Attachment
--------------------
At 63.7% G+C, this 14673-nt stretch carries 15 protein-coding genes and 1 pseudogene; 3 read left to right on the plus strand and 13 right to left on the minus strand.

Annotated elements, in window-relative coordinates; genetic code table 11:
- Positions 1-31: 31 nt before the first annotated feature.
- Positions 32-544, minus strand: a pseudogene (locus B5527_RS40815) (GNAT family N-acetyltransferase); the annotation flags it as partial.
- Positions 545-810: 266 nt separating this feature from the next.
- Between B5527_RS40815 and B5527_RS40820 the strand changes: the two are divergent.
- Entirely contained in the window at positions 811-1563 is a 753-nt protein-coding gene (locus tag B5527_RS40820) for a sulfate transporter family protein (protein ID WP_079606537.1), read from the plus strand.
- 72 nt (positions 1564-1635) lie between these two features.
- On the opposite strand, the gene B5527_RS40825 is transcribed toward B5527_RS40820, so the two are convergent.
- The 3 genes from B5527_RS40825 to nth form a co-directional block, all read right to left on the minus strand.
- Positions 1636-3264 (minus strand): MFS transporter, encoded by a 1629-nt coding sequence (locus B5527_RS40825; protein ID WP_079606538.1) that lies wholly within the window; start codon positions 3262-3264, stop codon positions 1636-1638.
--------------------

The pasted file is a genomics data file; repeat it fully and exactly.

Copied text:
At 63.7% G+C, this 14673-nt stretch carries 15 protein-coding genes and 1 pseudogene; 3 read left to right on the plus strand and 13 right to left on the minus strand.

Annotated elements, in window-relative coordinates; genetic code table 11:
- Positions 1-31: 31 nt before the first annotated feature.
- Positions 32-544, minus strand: a pseudogene (locus B5527_RS40815) (GNAT family N-acetyltransferase); the annotation flags it as partial.
- Positions 545-810: 266 nt separating this feature from the next.
- Between B5527_RS40815 and B5527_RS40820 the strand changes: the two are divergent.
- Entirely contained in the window at positions 811-1563 is a 753-nt protein-coding gene (locus tag B5527_RS40820) for a sulfate transporter family protein (protein ID WP_079606537.1), read from the plus strand.
- 72 nt (positions 1564-1635) lie between these two features.
- On the opposite strand, the gene B5527_RS40825 is transcribed toward B5527_RS40820, so the two are convergent.
- The 3 genes from B5527_RS40825 to nth form a co-directional block, all read right to left on the minus strand.
- Positions 1636-3264 (minus strand): MFS transporter, encoded by a 1629-nt coding sequence (locus B5527_RS40825; protein ID WP_079606538.1) that lies wholly within the window; start codon positions 3262-3264, stop codon positions 1636-1638.